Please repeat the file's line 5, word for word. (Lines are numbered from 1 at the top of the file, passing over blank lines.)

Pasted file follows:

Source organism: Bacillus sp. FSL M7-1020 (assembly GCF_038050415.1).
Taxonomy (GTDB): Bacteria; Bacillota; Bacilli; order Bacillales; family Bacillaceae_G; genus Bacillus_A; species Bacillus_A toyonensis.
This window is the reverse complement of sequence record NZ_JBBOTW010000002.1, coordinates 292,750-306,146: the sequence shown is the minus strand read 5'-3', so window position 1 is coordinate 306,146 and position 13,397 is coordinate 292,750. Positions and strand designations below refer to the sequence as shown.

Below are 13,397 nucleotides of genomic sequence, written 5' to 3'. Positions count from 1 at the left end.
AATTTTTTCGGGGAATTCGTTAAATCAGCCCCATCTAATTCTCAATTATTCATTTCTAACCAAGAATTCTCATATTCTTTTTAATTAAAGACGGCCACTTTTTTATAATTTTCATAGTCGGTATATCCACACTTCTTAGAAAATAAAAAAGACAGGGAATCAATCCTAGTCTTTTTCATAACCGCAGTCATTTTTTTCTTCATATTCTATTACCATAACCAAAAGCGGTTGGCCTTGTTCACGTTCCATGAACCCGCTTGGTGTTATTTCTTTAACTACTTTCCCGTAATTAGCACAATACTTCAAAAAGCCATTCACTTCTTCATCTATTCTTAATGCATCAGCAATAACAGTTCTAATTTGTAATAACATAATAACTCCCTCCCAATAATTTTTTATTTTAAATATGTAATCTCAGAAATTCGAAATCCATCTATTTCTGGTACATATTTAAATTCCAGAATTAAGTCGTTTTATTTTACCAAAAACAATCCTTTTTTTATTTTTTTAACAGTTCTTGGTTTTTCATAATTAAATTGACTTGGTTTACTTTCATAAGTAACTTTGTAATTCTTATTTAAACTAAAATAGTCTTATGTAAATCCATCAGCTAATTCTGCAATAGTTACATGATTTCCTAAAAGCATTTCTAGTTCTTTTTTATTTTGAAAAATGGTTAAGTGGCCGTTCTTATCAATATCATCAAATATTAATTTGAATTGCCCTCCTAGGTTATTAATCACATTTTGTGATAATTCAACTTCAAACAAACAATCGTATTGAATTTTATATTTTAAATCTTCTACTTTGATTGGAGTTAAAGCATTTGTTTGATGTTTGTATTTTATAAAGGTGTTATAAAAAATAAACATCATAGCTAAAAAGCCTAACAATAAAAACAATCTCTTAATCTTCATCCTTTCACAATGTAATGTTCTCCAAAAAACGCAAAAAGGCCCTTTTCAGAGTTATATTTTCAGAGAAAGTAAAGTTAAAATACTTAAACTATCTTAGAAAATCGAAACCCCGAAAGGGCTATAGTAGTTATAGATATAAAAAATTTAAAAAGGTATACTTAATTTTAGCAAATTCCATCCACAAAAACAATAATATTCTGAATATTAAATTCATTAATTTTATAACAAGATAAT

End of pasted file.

AATTTTTTCGGGGAATTCGTTAAATCAGCCCCATCTAATTCTCAATTATTCATTTCTAACCAAGAATTCTCATATTCTTTTTAATTAAAGACGGCCACTTTTTTATAATTTTCATAGTCGGTATATCCACACTTCTTAGAAAATAAAAAAGACAGGGAATCAATCCTAGTCTTTTTCATAACCGCAGTCATTTTTTTCTTCATATTCTATTACCATAACCAAAAGCGGTTGGCCTTGTTCACGTTCCATGAACCCGCTTGGTGTTATTTCTTTAACTACTTTCCCGTAATTAGCACAATACTTCAAAAAGCCATTCACTTCTTCATCTATTCTTAATGCATCAGCAATAACAGTTCTAATTTGTAATAACATAATAACTCCCTCCCAATAATTTTTTATTTTAAATATGTAATCTCAGAAATTCGAAATCCATCTATTTCTGGTACATATTTAAATTCCAGAATTAAGTCGTTTTATTTTACCAAAAACAATCCTTTTTTTATTTTTTTAACAGTTCTTGGTTTTTCATAATTAAATTGACTTGGTTTACTTTCATAAGTAACTTTGTAATTCTTATTTAAACTAAAATAGTCTTATGTAAATCCATCAGCTAATTCTGCAATAGTTACATGATTTCCTAAAAGCATTTCTAGTTCTTTTTTATTTTGAAAAATGGTTAAGTGGCCGTTCTTATCAATATCATCAAATATTAATTTGAATTGCCCTCCTAGGTTATTAATCACATTTTGTGATAATTCAACTTCAAACAAACAATCGTATTGAATTTTATATTTTAAATCTTCTACTTTGATTGGAGTTAAAGCATTTGTTTGATGTTTGTATTTTATAAAGGTGTTATAAAAAATAAACATCATAGCTAAAAAGCCTAACAATAAAAACAATCTCTTAATCTTCATCCTTTCACAATGTAATGTTCTCCAAAAAACGCAAAAAGGCCCTTTTCAGAGTTATATTTTCAGAGAAAGTAAAGTTAAAATACTTAAACTATCTTAGAAAATCGAAACCCCGAAAGGGCTATAGTAGTTATAGATATAAAAAATTTAAAAAGGTATACTTAATTTTAGCAAATTCCATCCACAAAAACAATAATATTCTGAATATTAAATTCATTAATTTTATAACAAGATAAT